“I do not call you servants any longer, because the servant does not know what the master is doing; but I have called you friends, because I have made known to you everything that I have heard from my Father.”
Should you worship in an Episcopal Church this Sunday, you will hear Jesus speak a word of friendship to his disciples.
The context for this poignant exchange is their last meal together before his death. As recorded in the Gospel of John, Jesus takes this opportunity to say the things he wants them to remember after he’s gone. He speaks not as master to a servant, or teacher to student, but as friend to friend.
Whom do you call friends?
We use the word to describe a wide array of relationships, ranging from the most casual to those of real depth. Jesus was being anything but casual with his disciples, and likewise, I invite you to think of those you would name as your friends in the deepest sense.
One of the qualities of a deep friendship is that we know that our friends truly care for us. While our relationship might have begun through mutual interest or shared experience, over time external factors matter less. Our friendship doesn’t depend on what we can do for them, how we entertain them, or the common space we share. They simply care about us, and have our best interest at heart.
Paradoxically, one of the ways a friendship grows is through the inevitable experiences of hurting one another. Not all friendships survive that crucible, but those that do teach us the power of forgiveness and reconciliation.
This kind of friendship takes time and effort on our part, as we grow into the kind of person that can offer as well as receive the gift of our full humanity. It guides us along the path of becoming someone, as Jesus said, that learns to love others as He loves us.
When I was a teenager, I was blessed to have several adults in my life who meant the world to me. One was a teacher, another was the minister in my church, still another a beloved aunt. They were the kind of people I hoped to be like someday. They showed me, by their example, what it meant to live as someone who loves and follows Jesus.
And at some point in our relationship, each of them said to me in their own way, “I call you friend.” It was an acknowledgement that I had grown, both in age and in my capacity for friendship. They now trusted me to care about the things they cared about, and to love the people they loved. They knew I wasn’t perfect and didn’t expect me to be. Nor was our friendship completely mutual, in that they would always be further down the path of life and faith than I. Nonetheless, their friendship remains one of the great gifts of my life. To this day, I strive to be worthy of it.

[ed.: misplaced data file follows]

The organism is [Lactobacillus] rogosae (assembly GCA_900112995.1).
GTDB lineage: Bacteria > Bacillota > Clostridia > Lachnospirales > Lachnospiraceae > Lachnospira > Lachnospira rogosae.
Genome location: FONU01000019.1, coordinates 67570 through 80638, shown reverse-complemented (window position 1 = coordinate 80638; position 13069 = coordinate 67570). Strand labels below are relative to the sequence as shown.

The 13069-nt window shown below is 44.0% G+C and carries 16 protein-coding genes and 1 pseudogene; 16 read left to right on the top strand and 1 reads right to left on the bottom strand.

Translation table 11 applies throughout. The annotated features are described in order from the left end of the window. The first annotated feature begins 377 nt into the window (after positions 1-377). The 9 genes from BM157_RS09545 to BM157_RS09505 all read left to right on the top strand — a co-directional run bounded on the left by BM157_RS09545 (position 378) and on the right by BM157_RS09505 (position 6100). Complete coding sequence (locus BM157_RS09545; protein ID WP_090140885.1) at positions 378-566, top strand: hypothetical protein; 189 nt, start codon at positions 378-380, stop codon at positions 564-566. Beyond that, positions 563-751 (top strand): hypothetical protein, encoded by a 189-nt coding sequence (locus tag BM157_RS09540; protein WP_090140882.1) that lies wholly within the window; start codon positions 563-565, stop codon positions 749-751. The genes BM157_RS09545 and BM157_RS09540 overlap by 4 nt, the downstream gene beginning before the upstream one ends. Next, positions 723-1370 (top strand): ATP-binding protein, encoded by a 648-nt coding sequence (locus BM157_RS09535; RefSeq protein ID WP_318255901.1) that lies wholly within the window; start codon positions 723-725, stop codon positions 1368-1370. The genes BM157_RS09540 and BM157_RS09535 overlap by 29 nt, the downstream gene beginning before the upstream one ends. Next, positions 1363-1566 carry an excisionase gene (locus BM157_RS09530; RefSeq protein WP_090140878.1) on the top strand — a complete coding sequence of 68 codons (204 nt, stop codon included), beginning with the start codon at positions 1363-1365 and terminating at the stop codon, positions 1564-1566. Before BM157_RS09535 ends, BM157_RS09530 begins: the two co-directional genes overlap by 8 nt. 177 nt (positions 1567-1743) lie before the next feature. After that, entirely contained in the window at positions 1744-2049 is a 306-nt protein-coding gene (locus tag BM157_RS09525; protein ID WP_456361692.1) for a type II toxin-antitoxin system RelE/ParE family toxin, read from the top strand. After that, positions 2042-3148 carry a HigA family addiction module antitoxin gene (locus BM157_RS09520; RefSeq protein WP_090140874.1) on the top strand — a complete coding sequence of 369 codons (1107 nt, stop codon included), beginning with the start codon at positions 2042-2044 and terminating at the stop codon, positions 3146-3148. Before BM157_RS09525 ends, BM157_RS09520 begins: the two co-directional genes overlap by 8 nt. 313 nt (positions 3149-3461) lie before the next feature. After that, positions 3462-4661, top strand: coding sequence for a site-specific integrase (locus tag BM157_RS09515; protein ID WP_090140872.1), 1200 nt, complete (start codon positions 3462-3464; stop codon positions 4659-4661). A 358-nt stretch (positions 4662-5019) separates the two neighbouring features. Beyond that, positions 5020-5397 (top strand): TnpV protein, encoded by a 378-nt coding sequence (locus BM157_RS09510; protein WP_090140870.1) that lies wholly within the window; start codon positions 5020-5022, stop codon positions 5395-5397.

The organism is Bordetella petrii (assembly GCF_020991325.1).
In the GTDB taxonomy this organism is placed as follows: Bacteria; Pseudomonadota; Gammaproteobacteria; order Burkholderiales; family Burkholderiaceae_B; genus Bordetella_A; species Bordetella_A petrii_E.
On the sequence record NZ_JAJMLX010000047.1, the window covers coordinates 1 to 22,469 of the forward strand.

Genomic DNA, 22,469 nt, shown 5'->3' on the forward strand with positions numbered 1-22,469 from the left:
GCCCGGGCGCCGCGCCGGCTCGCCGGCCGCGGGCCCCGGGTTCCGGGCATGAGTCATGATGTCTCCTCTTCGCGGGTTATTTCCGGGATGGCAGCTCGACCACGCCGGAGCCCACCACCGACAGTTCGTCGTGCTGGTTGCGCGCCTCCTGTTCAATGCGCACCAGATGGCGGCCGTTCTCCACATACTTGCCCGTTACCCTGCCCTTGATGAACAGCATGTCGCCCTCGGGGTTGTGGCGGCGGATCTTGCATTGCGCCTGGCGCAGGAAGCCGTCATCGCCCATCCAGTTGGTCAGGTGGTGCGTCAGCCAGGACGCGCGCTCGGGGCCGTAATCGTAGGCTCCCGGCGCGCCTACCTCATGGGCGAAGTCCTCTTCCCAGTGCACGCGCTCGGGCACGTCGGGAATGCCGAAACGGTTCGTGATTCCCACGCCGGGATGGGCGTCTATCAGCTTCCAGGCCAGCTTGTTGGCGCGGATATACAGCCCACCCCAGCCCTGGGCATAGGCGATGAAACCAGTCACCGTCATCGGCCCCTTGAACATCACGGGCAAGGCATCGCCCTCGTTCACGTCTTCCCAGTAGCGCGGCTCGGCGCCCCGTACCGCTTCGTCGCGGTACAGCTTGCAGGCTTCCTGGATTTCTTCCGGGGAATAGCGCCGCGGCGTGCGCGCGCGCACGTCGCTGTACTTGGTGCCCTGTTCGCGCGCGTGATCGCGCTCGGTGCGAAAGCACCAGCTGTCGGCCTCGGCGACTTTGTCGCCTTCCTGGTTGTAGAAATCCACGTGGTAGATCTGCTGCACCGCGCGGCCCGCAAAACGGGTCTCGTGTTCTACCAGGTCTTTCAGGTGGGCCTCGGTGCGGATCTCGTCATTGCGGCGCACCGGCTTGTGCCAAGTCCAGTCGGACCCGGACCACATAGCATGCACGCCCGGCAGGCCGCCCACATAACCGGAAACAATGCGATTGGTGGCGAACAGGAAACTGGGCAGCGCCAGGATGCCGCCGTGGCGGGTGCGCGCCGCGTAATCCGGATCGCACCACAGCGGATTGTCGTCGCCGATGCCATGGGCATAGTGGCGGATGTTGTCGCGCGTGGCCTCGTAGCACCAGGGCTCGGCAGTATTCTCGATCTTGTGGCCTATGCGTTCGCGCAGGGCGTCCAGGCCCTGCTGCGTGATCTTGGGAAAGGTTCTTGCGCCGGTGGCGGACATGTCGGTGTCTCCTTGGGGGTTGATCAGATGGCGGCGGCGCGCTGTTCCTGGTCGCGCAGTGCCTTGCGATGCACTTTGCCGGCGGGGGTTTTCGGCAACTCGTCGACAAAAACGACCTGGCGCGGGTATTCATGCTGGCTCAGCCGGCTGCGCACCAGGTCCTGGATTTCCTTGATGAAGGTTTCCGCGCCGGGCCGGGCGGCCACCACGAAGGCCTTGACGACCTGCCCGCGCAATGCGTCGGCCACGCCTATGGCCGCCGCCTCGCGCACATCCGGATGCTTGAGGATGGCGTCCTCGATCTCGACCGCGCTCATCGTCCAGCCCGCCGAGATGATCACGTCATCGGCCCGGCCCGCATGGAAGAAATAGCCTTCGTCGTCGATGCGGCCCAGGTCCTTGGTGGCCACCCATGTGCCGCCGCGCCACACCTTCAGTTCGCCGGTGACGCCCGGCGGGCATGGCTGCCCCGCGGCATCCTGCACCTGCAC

These are the friendships that come to mind when I hear Jesus’ say to his disciples, “I call you friends.” He had shared with them everything he had heard from the Father. They had shared life together, and he watched them grow in their capacity to love. No, they were not perfect. One would yet deny him and another would betray him. Still he held out to them the invitation of friendship–a relationship that could endure what we are capable of doing to those closest to us, as we learn to grow in love.
Consider the astonishing possibility that Jesus offers us the gift of his friendship.
He is far more than a friend, and yet, as our friend, he loves us, no matter what, cares for us for our own sake, and delights in our company. The nature of our friendship with Jesus will never be mutual, yet we can grow in friendship with him, by learning from him and, as he said to the first disciples he called friends, by striving to love other people as he loves us and he loves them. This is the promise, and the call, of the Christian life.
I leave you with an invitation. For the remainder of this month, put something near your bed so that when you wake up, you will be reminded that Jesus greets you as his friend. Take a moment to receive his friendship, and then rise to live your day knowing that he is with you. Each night before you fall asleep, take a moment to hold the day’s events in light of Jesus’ friendship and ask what kind of friend you were. I will do the same.
I wonder how might we live today, and all our tomorrows, if we dared to believe that Jesus was at our side, as our friend. Even more, that he calls us his friends, and counts on us to love other people as he loves us and loves them.
And at the end of May, if you’d like to reflect on what, if anything, shifted in your awareness as a result of this daily reflection, I’d love to hear from you. We can be friends to one another.